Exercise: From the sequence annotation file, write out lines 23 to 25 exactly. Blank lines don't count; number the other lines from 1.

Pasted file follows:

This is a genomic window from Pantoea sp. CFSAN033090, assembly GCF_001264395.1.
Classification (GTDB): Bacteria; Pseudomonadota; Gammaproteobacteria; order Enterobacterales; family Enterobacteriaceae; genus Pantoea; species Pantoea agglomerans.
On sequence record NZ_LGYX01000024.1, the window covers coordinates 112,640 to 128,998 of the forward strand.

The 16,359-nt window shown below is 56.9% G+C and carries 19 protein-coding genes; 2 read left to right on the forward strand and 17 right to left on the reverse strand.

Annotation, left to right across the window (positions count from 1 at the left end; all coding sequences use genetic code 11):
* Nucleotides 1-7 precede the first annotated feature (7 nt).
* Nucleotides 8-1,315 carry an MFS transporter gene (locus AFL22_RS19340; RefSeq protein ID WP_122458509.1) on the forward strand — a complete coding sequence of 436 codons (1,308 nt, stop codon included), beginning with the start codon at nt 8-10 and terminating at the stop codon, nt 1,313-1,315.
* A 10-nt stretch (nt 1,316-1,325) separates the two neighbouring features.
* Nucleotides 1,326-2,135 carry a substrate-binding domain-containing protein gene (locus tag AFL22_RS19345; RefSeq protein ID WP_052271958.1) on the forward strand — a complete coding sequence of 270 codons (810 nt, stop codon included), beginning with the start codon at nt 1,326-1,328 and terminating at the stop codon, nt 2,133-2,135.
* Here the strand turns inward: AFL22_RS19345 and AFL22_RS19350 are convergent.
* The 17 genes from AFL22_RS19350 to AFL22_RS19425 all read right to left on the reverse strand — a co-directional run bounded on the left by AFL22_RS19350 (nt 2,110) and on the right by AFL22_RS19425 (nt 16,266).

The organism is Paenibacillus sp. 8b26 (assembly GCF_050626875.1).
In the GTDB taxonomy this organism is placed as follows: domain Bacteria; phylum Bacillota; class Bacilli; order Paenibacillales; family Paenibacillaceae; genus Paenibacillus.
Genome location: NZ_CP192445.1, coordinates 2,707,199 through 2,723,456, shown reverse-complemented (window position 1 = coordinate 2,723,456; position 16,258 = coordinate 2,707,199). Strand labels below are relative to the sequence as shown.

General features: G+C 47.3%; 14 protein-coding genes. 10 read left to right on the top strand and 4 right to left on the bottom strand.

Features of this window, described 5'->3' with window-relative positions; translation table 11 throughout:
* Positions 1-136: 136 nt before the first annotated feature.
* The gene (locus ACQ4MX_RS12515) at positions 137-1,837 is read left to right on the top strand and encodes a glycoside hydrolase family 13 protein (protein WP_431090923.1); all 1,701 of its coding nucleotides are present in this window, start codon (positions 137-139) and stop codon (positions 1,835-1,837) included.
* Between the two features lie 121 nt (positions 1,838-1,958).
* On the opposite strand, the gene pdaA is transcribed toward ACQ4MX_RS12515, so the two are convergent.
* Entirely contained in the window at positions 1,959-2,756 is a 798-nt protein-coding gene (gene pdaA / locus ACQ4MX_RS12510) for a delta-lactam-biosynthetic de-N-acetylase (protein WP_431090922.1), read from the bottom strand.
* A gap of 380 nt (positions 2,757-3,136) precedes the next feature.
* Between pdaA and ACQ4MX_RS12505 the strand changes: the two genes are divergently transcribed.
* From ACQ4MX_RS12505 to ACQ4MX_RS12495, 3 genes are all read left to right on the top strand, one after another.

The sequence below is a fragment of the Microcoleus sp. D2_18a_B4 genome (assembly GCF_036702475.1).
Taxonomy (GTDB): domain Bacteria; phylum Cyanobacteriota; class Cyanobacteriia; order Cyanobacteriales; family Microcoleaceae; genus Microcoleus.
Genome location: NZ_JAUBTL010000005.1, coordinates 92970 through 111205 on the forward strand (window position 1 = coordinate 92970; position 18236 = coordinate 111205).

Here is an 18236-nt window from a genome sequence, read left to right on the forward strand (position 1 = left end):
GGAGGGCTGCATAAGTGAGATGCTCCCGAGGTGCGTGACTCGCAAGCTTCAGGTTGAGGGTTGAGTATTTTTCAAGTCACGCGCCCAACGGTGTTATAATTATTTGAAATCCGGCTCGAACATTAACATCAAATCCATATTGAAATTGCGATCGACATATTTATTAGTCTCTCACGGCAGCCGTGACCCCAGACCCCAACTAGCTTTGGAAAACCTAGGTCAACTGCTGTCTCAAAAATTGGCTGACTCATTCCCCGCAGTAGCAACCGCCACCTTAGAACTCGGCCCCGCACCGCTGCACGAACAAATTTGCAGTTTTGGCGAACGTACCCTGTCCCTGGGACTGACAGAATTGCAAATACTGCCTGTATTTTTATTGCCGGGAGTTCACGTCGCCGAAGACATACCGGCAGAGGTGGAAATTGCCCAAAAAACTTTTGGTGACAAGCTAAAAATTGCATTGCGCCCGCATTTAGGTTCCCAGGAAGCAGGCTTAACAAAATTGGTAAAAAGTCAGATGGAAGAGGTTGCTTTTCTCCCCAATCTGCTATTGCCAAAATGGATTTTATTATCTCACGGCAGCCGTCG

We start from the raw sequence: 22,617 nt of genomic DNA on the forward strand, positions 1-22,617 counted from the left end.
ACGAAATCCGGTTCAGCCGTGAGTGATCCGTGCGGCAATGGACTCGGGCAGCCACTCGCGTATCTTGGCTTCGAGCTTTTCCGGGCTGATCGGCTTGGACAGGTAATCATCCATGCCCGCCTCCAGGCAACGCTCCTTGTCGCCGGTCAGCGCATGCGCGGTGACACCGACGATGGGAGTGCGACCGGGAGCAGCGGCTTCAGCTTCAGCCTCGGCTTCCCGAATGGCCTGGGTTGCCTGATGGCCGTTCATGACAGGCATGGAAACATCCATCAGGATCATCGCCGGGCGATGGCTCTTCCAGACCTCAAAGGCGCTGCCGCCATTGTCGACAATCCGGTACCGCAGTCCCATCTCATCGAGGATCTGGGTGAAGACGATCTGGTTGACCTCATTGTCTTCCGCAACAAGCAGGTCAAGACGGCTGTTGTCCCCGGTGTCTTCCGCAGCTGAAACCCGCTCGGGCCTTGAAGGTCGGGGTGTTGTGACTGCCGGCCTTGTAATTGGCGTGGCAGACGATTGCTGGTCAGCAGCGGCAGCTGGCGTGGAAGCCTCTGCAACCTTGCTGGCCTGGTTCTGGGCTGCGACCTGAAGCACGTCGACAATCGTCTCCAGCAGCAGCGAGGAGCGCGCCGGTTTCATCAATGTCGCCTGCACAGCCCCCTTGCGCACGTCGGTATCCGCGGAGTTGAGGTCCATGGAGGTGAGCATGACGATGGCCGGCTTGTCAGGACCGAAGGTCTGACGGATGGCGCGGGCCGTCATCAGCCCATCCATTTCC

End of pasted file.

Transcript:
* Between pdaA and ACQ4MX_RS12505 the strand changes: the two genes are divergently transcribed.
* From ACQ4MX_RS12505 to ACQ4MX_RS12495, 3 genes are all read left to right on the top strand, one after another.

The sequence below is a fragment of the Microcoleus sp. D2_18a_B4 genome (assembly GCF_036702475.1).